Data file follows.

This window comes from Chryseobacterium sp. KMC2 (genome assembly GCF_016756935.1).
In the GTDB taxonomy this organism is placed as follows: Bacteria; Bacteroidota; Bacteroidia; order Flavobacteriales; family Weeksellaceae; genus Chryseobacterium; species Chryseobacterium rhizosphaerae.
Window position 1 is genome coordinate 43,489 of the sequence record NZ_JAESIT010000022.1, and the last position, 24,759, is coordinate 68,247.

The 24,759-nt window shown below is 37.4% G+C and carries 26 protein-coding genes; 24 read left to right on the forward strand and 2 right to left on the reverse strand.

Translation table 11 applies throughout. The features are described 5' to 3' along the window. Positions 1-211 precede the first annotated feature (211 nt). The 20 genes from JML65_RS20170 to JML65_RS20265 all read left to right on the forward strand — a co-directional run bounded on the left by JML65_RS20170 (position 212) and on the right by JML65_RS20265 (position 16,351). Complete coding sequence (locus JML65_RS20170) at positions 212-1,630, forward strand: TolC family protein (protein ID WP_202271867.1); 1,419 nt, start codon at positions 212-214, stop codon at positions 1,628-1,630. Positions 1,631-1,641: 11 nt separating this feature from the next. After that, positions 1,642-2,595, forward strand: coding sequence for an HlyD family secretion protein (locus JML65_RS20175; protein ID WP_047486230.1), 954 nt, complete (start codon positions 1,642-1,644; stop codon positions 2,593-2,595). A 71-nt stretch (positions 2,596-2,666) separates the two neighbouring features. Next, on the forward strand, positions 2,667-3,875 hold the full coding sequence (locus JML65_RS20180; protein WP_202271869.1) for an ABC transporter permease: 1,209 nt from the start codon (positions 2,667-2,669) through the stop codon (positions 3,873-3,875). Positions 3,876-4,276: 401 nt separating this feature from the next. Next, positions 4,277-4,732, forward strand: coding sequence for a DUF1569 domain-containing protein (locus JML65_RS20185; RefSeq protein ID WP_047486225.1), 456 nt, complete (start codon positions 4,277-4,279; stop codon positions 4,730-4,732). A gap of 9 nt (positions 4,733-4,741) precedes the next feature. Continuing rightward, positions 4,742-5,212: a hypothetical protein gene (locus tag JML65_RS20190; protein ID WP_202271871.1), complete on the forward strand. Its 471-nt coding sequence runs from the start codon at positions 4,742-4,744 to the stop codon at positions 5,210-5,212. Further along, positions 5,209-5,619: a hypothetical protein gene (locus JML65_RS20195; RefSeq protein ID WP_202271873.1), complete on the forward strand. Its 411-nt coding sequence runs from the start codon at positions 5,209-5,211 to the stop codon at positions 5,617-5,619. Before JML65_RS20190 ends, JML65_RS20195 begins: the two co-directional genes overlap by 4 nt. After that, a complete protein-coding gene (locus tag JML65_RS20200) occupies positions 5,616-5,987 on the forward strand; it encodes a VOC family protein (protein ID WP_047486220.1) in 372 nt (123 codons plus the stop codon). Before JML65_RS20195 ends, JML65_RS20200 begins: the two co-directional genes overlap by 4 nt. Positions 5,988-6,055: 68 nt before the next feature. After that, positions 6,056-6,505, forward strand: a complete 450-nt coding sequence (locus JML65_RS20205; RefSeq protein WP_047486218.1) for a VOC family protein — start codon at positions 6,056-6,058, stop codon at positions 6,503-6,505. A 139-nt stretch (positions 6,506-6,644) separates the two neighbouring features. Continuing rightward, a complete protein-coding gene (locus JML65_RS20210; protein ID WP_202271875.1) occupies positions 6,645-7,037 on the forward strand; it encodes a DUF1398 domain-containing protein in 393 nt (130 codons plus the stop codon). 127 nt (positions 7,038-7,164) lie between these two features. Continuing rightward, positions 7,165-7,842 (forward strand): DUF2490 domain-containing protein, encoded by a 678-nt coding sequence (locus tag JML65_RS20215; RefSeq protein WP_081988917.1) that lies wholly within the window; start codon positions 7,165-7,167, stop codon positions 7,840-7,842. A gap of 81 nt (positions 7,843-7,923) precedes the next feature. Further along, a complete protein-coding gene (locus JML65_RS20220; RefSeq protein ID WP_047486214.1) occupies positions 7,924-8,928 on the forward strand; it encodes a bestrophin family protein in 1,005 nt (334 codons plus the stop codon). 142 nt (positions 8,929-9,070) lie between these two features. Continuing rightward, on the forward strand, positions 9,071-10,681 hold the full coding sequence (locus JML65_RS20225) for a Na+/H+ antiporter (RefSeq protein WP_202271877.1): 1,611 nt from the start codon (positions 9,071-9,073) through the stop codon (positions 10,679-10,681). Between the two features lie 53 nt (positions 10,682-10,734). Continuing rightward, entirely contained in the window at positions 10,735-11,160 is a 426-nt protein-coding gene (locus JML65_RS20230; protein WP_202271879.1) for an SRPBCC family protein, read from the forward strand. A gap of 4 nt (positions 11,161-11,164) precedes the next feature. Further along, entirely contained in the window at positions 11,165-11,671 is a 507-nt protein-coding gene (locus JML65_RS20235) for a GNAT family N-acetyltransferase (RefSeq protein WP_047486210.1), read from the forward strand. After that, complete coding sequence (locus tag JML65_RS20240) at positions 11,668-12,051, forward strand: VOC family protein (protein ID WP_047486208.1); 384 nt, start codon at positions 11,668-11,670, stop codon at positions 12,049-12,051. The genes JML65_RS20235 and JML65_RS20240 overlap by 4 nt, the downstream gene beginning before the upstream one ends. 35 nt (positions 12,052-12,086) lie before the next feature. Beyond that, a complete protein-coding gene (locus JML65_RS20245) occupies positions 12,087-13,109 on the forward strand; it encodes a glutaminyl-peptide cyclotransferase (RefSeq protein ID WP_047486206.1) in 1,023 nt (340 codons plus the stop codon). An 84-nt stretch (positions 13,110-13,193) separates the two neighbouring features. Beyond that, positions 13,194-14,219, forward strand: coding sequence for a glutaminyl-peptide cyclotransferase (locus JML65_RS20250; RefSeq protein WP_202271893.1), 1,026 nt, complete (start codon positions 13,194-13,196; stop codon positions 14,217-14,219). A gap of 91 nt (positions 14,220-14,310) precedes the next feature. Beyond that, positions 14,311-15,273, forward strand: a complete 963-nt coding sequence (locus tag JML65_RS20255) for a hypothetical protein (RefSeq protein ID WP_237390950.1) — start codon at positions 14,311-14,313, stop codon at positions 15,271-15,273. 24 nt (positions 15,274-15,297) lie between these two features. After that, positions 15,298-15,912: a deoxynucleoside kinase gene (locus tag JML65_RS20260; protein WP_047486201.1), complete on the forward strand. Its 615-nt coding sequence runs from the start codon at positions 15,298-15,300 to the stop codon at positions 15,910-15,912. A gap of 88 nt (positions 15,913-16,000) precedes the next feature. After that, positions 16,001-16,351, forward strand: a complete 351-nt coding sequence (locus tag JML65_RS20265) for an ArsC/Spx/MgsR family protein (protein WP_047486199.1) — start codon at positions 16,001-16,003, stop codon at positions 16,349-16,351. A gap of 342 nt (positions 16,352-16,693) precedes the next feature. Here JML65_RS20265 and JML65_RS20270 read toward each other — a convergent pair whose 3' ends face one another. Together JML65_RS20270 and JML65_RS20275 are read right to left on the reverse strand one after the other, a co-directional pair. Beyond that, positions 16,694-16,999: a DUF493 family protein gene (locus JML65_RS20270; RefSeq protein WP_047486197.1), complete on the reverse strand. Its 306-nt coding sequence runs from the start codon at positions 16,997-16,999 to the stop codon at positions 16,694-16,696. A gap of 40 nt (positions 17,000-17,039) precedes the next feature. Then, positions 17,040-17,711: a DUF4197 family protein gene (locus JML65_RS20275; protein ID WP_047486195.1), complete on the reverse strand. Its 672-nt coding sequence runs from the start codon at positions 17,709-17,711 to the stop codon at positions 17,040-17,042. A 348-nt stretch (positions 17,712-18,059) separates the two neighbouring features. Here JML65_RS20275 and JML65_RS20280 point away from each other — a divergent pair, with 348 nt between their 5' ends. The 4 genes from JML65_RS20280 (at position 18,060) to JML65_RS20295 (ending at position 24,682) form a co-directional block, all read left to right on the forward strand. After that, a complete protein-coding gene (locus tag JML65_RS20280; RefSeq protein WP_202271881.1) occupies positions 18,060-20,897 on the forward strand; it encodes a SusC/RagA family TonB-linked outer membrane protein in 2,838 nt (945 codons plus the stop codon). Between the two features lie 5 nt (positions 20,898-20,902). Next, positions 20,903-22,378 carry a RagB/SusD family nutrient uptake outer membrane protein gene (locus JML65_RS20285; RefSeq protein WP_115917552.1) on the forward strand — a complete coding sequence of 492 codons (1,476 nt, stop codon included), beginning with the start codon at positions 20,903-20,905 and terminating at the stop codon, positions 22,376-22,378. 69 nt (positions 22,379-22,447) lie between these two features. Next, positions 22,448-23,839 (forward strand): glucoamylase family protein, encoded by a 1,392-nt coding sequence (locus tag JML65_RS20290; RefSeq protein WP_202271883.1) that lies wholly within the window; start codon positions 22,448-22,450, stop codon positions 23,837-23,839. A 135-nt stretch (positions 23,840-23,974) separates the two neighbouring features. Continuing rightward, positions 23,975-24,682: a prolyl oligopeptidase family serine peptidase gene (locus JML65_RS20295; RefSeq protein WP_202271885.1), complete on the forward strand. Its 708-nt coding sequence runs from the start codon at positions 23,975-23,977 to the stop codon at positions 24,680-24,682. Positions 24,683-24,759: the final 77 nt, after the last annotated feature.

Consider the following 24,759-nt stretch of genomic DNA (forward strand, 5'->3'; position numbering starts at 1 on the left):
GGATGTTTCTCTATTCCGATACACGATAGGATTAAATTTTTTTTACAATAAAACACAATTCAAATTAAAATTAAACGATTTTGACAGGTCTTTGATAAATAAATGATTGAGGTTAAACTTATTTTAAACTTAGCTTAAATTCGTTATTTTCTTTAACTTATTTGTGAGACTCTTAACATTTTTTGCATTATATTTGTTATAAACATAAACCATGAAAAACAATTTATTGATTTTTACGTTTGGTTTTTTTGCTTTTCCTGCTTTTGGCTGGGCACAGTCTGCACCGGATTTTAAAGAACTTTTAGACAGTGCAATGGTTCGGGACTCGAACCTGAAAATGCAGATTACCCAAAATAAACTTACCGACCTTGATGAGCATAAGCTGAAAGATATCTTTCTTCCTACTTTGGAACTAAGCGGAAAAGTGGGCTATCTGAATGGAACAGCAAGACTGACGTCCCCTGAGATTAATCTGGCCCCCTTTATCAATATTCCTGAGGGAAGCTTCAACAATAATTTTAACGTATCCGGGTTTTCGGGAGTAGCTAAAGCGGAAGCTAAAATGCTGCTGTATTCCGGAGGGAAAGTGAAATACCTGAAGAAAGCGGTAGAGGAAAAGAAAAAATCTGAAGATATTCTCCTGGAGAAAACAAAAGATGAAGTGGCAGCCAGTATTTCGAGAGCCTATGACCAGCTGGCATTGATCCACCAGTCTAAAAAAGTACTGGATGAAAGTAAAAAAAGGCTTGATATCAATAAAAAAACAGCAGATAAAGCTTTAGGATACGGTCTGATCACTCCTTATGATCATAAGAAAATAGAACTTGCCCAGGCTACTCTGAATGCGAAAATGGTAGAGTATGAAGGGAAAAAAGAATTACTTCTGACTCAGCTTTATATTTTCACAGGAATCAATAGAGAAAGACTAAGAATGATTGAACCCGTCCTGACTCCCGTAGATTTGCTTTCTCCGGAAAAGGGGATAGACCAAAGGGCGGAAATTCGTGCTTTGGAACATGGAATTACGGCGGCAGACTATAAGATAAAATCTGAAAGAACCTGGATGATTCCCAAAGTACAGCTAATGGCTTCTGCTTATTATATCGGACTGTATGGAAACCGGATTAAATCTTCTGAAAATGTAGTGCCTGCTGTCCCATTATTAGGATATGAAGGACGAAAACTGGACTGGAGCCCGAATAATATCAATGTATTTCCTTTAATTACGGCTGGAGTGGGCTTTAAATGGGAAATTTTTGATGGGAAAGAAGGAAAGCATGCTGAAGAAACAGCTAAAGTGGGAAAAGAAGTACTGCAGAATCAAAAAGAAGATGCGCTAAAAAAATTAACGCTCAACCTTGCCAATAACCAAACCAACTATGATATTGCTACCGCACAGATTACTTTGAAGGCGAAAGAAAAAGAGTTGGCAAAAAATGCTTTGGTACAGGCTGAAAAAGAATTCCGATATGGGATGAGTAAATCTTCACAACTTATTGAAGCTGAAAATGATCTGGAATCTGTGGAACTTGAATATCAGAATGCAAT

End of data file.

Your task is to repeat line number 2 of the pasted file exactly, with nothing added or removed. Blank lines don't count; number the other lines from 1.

In the GTDB taxonomy this organism is placed as follows: Bacteria; Bacteroidota; Bacteroidia; order Flavobacteriales; family Weeksellaceae; genus Chryseobacterium; species Chryseobacterium rhizosphaerae.